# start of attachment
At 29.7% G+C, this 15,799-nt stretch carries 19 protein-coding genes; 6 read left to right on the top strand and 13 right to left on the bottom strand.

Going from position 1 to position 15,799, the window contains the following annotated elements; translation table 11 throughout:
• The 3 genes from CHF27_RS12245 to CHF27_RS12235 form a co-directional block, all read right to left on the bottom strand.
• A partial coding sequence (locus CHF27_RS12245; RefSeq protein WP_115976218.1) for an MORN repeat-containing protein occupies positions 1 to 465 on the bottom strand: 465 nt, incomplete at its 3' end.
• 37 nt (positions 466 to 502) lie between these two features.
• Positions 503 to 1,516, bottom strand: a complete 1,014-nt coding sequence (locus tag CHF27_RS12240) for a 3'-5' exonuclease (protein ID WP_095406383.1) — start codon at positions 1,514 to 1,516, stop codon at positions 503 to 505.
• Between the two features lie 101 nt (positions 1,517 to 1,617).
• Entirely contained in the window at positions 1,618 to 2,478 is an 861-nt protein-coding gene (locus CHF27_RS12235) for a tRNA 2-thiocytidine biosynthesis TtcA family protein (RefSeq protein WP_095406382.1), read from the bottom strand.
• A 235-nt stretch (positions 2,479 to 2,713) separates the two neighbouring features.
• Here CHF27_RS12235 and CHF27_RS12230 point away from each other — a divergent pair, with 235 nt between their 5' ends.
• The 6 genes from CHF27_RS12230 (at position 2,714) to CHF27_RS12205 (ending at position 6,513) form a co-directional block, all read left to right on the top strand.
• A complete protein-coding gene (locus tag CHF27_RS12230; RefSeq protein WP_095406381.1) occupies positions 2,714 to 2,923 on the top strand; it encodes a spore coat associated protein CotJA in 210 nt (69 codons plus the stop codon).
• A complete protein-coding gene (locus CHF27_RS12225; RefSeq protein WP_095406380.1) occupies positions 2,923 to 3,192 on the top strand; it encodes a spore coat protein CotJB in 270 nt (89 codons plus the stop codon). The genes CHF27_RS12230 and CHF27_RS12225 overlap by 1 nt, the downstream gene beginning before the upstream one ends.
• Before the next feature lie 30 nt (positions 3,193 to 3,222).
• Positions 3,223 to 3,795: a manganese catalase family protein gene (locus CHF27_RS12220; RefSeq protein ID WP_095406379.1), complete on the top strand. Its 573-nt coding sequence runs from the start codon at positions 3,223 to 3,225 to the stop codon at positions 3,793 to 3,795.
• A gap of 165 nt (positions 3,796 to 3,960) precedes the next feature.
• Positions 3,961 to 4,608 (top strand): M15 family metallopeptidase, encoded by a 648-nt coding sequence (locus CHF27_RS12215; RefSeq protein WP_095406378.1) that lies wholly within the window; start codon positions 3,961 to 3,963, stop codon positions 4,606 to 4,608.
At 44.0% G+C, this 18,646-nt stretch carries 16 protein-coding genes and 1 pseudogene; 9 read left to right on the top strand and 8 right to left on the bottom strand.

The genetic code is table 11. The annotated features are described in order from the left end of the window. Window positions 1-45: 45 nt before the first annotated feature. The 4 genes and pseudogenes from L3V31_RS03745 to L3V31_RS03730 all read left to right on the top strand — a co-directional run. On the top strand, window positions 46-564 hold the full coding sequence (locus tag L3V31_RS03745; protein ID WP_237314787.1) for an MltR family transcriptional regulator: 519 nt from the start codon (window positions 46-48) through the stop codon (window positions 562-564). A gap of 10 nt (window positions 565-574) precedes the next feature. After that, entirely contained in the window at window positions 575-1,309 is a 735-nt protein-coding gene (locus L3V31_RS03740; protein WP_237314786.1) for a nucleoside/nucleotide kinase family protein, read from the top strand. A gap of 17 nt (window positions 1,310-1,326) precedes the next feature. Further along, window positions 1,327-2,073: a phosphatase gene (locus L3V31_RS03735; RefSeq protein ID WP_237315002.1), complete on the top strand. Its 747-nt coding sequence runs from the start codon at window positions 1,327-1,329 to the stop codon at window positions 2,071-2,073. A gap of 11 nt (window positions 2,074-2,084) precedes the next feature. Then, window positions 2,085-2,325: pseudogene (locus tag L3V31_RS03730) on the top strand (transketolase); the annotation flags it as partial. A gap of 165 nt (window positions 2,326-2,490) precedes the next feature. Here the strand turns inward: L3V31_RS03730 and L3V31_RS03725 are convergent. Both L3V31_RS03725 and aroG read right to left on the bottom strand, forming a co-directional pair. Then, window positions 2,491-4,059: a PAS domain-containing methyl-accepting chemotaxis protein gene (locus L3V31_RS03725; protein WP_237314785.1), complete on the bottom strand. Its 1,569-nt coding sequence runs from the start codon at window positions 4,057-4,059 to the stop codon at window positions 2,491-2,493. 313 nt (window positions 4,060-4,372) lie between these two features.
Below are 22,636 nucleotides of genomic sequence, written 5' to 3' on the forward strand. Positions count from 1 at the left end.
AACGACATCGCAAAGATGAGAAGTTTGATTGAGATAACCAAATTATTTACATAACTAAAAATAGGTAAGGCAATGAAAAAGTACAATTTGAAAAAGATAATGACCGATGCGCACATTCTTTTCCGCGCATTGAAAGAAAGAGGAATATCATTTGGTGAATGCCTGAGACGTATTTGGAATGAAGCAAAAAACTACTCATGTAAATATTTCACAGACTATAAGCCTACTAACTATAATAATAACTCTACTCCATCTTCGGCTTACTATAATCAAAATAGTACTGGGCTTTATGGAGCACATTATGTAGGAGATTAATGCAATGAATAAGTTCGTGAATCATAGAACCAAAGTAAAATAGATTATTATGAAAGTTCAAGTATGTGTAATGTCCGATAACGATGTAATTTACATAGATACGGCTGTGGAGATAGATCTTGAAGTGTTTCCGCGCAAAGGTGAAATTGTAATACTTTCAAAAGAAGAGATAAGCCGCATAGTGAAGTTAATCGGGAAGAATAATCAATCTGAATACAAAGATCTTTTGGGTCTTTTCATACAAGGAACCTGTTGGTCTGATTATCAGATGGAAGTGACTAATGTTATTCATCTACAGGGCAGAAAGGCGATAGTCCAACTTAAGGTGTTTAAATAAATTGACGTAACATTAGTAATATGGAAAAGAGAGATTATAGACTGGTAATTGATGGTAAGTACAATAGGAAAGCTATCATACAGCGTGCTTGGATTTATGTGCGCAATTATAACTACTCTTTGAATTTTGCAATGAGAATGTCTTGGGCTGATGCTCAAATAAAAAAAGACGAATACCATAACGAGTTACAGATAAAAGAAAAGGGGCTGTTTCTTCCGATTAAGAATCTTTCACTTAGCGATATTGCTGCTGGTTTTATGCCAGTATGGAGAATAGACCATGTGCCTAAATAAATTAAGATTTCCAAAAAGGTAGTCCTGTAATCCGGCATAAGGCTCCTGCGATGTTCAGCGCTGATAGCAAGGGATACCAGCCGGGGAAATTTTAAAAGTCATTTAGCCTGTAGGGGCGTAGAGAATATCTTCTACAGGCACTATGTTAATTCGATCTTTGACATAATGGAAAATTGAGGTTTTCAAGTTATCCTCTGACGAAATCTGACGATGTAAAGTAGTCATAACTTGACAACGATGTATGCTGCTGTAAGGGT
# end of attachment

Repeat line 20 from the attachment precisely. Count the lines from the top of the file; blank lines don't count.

Below are 22,636 nucleotides of genomic sequence, written 5' to 3' on the forward strand. Positions count from 1 at the left end.